Gold is one of the most popular and desirable commodities on the market. Since its discovery, it has been regarded as one of the most valuable precious metals, due to its attractive appearance, scarcity and immutable nature. Currently, South Africa is the world’s gold mining capital and leading producer of gold, accounting for 16% of production. For traders, gold as a commodity provides financial stability and security, and is often invested in in times of financial unrest, such as a war, a rise in inflation, a recession or currency devaluation.
The relationship between currency and gold, and their dependence on each other, stretches back hundreds of years. Almost any transaction of notes, made anywhere in the world, involves some sort of gold investment, whether in gold futures, stocks or another aspect of the gold market.
Gold commodities are unique, as almost all of the gold ever mined and discovered remains in existence in one form or another (though some is in a form that makes it difficult to recover). Therefore, the world’s gold stocks can never significantly decline, which has a huge affect on the price. However, the amount of gold is finite, and the mining of gold as an industry is in decline as a result.
Gold trading today remains a huge business for major companies, commodity brokers and private traders in centres of trade across the world. Two of the major gold commodity trading centres are based in London and New York. The London Bullion Market, which trades gold and silver, trades ‘over the counter’ – or between two people or markets – and is run by the London Bullion Market Association. It is one of the oldest in the world, and is overseen by the Financial Services Authority, which regulates this aspect of the UK’s country’s finances. It compromises of major international banks, bullion dealers and refiners, and most of the world’s ‘over the counter’ transactions are based here. Other transactions take place at the Multi Commodity Exchange (MCX), the New York Mercantile Exchange (NYME), BM&F Bovespa (BOVESPA), the Singapore Commodity Exchange (SICOM) and the Tokyo Commodity Exchange (TOCOM).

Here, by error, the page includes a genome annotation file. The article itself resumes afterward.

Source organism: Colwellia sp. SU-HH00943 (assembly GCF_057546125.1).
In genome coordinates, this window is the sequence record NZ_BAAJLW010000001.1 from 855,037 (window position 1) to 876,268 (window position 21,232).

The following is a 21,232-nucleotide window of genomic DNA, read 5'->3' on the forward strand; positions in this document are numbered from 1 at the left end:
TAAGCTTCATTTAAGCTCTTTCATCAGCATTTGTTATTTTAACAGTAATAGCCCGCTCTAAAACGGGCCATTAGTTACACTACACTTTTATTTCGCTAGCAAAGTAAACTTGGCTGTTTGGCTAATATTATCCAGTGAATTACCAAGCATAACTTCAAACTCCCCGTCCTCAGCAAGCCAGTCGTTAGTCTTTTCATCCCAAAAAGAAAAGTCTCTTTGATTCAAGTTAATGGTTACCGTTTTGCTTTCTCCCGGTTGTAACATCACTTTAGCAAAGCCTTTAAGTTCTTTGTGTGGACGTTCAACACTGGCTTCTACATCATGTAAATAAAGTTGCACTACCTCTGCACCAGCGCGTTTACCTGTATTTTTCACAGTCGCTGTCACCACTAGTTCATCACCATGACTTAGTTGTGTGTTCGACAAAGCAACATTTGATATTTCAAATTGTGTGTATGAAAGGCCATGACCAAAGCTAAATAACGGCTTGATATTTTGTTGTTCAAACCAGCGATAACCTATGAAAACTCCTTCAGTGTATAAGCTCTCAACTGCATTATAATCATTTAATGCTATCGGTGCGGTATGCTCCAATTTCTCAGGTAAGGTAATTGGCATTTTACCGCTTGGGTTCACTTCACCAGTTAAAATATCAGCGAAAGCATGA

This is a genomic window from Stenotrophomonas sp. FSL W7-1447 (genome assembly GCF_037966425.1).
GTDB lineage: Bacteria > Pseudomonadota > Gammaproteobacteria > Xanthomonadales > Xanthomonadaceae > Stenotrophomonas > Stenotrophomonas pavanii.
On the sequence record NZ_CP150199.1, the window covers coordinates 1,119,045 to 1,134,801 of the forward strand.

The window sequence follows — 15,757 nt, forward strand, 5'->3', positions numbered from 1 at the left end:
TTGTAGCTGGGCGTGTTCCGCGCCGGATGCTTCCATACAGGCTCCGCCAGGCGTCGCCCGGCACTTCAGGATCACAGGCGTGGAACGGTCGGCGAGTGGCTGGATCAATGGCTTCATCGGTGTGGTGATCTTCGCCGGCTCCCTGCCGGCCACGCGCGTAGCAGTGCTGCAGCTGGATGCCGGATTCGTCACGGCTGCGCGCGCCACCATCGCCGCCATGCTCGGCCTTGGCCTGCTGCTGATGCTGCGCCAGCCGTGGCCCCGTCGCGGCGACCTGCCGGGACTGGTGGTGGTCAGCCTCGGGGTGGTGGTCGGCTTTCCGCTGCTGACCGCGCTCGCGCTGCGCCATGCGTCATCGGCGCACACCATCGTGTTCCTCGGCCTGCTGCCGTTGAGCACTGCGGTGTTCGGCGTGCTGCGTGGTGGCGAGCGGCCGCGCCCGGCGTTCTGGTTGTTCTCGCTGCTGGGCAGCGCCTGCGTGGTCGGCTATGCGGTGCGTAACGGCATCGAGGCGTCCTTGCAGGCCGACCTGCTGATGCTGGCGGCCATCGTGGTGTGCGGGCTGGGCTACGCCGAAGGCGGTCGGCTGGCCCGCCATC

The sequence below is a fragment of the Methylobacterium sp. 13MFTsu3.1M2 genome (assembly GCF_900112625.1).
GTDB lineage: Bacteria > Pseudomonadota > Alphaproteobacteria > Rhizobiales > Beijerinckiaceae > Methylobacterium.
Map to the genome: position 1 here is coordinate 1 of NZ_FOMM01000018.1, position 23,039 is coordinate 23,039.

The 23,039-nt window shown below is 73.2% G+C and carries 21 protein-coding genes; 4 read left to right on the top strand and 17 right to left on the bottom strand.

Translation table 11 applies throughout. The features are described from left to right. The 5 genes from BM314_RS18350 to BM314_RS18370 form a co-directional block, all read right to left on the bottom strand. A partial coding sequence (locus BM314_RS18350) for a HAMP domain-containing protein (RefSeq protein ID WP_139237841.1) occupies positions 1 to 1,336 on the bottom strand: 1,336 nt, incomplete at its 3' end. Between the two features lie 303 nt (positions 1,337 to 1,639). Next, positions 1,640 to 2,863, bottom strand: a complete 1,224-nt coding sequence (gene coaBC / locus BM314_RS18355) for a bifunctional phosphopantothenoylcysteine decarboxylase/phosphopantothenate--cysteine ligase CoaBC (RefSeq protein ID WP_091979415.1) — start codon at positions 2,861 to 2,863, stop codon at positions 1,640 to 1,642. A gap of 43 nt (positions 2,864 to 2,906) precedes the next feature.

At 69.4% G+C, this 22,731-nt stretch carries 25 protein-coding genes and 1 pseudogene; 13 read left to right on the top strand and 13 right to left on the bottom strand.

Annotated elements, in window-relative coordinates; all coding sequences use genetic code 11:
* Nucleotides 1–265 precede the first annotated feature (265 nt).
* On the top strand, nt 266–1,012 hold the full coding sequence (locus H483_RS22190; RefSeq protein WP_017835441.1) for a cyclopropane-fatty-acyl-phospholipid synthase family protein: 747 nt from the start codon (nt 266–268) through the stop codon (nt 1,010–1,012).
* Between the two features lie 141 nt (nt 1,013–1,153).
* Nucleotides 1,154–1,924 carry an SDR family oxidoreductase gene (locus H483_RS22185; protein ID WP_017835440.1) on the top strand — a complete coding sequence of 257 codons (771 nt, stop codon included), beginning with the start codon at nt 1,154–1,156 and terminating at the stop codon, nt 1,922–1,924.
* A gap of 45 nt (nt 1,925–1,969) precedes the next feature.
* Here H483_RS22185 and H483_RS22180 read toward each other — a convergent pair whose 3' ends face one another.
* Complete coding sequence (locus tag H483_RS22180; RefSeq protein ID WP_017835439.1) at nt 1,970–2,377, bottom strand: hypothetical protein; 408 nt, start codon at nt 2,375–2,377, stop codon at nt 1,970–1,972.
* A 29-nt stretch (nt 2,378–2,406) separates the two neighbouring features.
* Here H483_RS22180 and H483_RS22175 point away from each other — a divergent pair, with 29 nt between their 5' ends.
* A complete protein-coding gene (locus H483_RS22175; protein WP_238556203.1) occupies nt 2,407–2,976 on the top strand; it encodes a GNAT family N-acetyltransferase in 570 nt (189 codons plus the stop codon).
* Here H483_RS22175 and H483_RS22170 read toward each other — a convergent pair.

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Trading in the futures market is common among gold traders. This is where traders agree a contract to buy gold, which is then delivered at an agreed point in the future. Unlike most commodities, it is usually based on a ‘spot price’, which is the price quoted for the immediate delivery of a product. The price can also be driven by interest rates. This is different to most commodities as it is not based on supply and demand, as gold is rarely destroyed and has a finite supply.
Gold prices are set, or ‘fixed’, twice a day on every business day in the USA and the UK by five members of the London Gold Market, at 10.30 am and 3 pm. The five members are currently Scotia-Mocatta, Barclays Capital, Deutsche Bank, HSBC and Société Générale. This affects the price of gold internationally. The gold price is fixed in Pounds Sterling (£), US Dollars ($) and the Euro (€), all major international currencies. However, the US Dollar is usually the currency that is used for quoting prices, based on one troy ounce. It is also usually the 3 pm price fixing that is used when quoting a contract price.